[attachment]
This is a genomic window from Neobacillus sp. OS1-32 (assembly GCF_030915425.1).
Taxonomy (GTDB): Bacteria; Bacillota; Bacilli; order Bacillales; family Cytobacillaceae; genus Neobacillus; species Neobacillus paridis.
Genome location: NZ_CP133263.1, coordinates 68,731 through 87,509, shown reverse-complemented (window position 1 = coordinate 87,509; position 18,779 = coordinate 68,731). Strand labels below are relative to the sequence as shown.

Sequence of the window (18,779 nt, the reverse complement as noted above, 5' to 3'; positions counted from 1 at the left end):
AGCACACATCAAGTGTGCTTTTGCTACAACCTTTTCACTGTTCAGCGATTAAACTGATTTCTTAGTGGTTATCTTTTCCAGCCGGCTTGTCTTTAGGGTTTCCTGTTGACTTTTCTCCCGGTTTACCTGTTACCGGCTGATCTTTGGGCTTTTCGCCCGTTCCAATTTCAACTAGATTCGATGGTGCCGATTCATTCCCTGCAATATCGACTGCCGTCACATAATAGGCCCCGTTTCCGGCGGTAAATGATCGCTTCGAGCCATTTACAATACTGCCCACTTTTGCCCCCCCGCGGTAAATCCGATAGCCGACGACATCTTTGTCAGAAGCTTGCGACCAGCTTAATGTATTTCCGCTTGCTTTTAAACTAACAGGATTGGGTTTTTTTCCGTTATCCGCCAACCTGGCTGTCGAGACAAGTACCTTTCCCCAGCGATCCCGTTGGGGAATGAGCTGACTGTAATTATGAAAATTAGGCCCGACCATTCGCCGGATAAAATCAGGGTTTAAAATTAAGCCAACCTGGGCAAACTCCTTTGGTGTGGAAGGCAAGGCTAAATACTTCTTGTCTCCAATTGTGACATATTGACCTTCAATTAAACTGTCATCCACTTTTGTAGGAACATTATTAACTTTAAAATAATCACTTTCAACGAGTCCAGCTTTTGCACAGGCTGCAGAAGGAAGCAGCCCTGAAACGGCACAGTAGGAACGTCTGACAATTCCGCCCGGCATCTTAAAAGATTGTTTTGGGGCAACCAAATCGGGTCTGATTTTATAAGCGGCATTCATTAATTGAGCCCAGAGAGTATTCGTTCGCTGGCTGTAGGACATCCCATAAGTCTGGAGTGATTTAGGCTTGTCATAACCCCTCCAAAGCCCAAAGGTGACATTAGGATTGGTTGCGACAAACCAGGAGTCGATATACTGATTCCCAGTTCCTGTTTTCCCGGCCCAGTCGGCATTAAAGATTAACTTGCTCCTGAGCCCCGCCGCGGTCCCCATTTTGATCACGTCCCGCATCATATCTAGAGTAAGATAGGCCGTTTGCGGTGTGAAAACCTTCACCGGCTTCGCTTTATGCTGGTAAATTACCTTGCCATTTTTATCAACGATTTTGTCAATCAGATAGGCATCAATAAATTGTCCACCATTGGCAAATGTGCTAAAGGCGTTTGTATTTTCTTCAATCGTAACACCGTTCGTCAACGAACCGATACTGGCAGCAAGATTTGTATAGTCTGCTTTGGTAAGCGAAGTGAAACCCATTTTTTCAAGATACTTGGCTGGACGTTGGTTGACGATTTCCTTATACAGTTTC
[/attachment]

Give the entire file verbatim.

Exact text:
This is a genomic window from Neobacillus sp. OS1-32 (assembly GCF_030915425.1).
Taxonomy (GTDB): Bacteria; Bacillota; Bacilli; order Bacillales; family Cytobacillaceae; genus Neobacillus; species Neobacillus paridis.
Genome location: NZ_CP133263.1, coordinates 68,731 through 87,509, shown reverse-complemented (window position 1 = coordinate 87,509; position 18,779 = coordinate 68,731). Strand labels below are relative to the sequence as shown.

Sequence of the window (18,779 nt, the reverse complement as noted above, 5' to 3'; positions counted from 1 at the left end):
AGCACACATCAAGTGTGCTTTTGCTACAACCTTTTCACTGTTCAGCGATTAAACTGATTTCTTAGTGGTTATCTTTTCCAGCCGGCTTGTCTTTAGGGTTTCCTGTTGACTTTTCTCCCGGTTTACCTGTTACCGGCTGATCTTTGGGCTTTTCGCCCGTTCCAATTTCAACTAGATTCGATGGTGCCGATTCATTCCCTGCAATATCGACTGCCGTCACATAATAGGCCCCGTTTCCGGCGGTAAATGATCGCTTCGAGCCATTTACAATACTGCCCACTTTTGCCCCCCCGCGGTAAATCCGATAGCCGACGACATCTTTGTCAGAAGCTTGCGACCAGCTTAATGTATTTCCGCTTGCTTTTAAACTAACAGGATTGGGTTTTTTTCCGTTATCCGCCAACCTGGCTGTCGAGACAAGTACCTTTCCCCAGCGATCCCGTTGGGGAATGAGCTGACTGTAATTATGAAAATTAGGCCCGACCATTCGCCGGATAAAATCAGGGTTTAAAATTAAGCCAACCTGGGCAAACTCCTTTGGTGTGGAAGGCAAGGCTAAATACTTCTTGTCTCCAATTGTGACATATTGACCTTCAATTAAACTGTCATCCACTTTTGTAGGAACATTATTAACTTTAAAATAATCACTTTCAACGAGTCCAGCTTTTGCACAGGCTGCAGAAGGAAGCAGCCCTGAAACGGCACAGTAGGAACGTCTGACAATTCCGCCCGGCATCTTAAAAGATTGTTTTGGGGCAACCAAATCGGGTCTGATTTTATAAGCGGCATTCATTAATTGAGCCCAGAGAGTATTCGTTCGCTGGCTGTAGGACATCCCATAAGTCTGGAGTGATTTAGGCTTGTCATAACCCCTCCAAAGCCCAAAGGTGACATTAGGATTGGTTGCGACAAACCAGGAGTCGATATACTGATTCCCAGTTCCTGTTTTCCCGGCCCAGTCGGCATTAAAGATTAACTTGCTCCTGAGCCCCGCCGCGGTCCCCATTTTGATCACGTCCCGCATCATATCTAGAGTAAGATAGGCCGTTTGCGGTGTGAAAACCTTCACCGGCTTCGCTTTATGCTGGTAAATTACCTTGCCATTTTTATCAACGATTTTGTCAATCAGATAGGCATCAATAAATTGTCCACCATTGGCAAATGTGCTAAAGGCGTTTGTATTTTCTTCAATCGTAACACCGTTCGTCAACGAACCGATACTGGCAGCAAGATTTGTATAGTCTGCTTTGGTAAGCGAAGTGAAACCCATTTTTTCAAGATACTTGGCTGGACGTTGGTTGACGATTTCCTTATACAGTTTC